- An immediate application of the waiver to existing SPCs, otherwise it would negate the opportunities presented by the next significant “patent cliff” as of 2020
- Better clarify the meaning of “maker” and “making” to ensure a coverage of all activities that would deliver fully on the expected jobs creation
- Removing the additional, burdensome and unnecessary requirements related to the due diligence with each component of the supply chain.
Combined, these amendments would make a real difference for European healthcare systems and patients.
Commenting on proceedings, Adrian van den Hoven, Director General, Medicines for Europe, said:
“The proposal under discussion by the European Commission and the Council is going in the wrong direction to the detriment of European manufacturing jobs. It is not balanced since it is not usable by the industry that it aims to strengthen. Only a comprehensive SPC manufacturing waiver would have clear benefits for the EU’s pharmaceutical industry, its Member State healthcare systems, and its citizens in an increasingly competitive, globalised world. The European Commission proposal should be swiftly ameliorated.
“Unfortunately, the debate, as pushed by vested interests, will effectively neuter the proposal. In fact, highly regressive revisions proposed by the Austrian Presidency will only act against the objectives of the legislative proposal and delay EU generic and biosimilar medicines entering the market. “The proposals are detrimental. If allowed to pass, the EU will lose out on over a billion euro in additional annual export revenue and tens of thousands of new, highly skilled jobs. The EU’s status as one of the world’s leading pharmaceuticals centres will diminish, the European legislative framework today does not reflect the evolution of the industry since 1992, when the SPC was introduced. Europe is a pioneer in biosimilar and other complex medicines, we should preserve and boost our excellence.
“At a time of ballooning medicines budgets across the EU, we are asking Member State governments, their health and industry ministers to carefully reflect on the benefits of a comprehensive SPC manufacturing waiver, firstly for European patient and national healthcare systems, and oppose any anti-competitive additions to this vital piece of legislation.”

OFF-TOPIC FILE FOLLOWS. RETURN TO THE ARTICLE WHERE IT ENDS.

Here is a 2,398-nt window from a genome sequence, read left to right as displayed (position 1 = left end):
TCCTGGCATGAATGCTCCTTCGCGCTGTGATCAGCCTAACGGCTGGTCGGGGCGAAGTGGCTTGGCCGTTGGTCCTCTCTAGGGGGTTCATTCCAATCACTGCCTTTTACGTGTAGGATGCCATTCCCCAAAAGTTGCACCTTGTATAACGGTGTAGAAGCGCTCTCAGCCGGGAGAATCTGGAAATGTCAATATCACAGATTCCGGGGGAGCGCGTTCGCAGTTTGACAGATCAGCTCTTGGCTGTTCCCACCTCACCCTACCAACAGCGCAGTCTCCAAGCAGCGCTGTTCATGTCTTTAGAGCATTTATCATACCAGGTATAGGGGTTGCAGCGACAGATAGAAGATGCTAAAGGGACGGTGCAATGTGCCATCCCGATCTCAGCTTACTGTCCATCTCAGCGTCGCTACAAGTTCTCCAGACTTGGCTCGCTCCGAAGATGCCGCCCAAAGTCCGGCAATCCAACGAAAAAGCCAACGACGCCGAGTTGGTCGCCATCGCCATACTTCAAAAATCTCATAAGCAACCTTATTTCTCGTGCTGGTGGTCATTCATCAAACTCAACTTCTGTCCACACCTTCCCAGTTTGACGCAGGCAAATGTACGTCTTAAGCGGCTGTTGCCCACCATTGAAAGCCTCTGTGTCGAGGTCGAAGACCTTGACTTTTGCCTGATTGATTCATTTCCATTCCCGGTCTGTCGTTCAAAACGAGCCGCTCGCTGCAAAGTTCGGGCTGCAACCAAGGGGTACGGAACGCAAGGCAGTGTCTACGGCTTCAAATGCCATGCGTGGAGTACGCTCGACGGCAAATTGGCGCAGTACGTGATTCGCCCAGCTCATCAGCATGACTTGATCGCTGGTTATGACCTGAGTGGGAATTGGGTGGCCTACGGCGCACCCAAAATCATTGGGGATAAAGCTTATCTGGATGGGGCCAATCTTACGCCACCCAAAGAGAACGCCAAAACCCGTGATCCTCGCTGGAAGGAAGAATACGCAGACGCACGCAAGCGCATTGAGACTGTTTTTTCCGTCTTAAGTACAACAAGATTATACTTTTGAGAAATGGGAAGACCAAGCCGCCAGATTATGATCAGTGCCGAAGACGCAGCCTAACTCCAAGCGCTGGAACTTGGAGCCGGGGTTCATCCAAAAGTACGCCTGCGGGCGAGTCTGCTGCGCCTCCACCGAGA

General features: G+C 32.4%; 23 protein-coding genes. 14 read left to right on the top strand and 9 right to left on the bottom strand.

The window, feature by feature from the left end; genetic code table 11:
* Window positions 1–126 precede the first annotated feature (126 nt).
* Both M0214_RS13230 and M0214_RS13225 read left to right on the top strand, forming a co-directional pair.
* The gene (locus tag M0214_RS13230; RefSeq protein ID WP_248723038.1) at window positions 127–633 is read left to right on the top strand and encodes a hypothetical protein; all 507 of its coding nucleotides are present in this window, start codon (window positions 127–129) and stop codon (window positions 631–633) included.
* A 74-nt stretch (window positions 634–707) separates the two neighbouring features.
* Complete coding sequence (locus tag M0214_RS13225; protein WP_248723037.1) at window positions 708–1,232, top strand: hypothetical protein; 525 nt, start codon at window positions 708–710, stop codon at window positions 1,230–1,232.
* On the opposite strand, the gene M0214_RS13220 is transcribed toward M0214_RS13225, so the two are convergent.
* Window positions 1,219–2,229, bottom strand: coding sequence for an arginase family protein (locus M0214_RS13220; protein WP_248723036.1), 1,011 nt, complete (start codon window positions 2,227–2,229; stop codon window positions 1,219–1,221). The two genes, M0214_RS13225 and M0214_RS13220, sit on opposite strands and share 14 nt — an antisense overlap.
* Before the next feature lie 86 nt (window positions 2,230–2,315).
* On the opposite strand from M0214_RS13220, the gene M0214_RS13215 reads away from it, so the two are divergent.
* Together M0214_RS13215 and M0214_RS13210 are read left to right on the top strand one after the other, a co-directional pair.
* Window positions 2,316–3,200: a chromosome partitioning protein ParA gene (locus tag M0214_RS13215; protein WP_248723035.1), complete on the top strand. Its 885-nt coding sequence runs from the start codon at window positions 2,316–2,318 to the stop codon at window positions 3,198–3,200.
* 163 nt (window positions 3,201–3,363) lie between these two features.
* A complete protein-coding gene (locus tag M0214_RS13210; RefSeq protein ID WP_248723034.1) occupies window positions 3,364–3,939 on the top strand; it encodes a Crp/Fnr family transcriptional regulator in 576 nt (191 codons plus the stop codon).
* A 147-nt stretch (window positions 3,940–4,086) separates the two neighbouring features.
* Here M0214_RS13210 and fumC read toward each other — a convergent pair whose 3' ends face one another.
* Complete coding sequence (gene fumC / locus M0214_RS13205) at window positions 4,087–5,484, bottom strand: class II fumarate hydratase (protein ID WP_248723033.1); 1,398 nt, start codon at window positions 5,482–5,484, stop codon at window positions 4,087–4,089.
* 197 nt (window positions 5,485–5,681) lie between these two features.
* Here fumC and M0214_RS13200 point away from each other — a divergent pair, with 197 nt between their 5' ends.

The SPC manufacturing waiver
The SPC (supplementary protection certificate) allows pharmaceutical manufacturers to extend the twenty-year patent protection on their medicines by an additional five years.
While EU-based manufacturers of generic or biosimilar medicines cannot produce generic or biosimilar versions of these medicines for sale in the EU during that time, they also cannot export these medicines to countries where the SPC does not apply, nor can they produce and stockpile medicines for the EU market in advance of the day of SPC expiry.
However, the same rules do not apply to non-EU manufacturers. A biosimilar or generic manufacturer in Russia, India, the US, Canada or China can, for example, produce medicines in advance of day-1 of the EU SPC expiry. This gives them a considerable advantage on EU manufacturers, which must catch up on production, packaging and delivery.
This waiver, if applied correctly, has the potential to increase patient access to a diversified, more affordable medicines portfolio; generate an additional €9.5 billion in additional net sales; create as many as 25,000 new high-skilled jobs; keep pharmaceutical R&D and regulation in the EU; help to control growing Member State medicines budgets by increasing competition and driving down costs;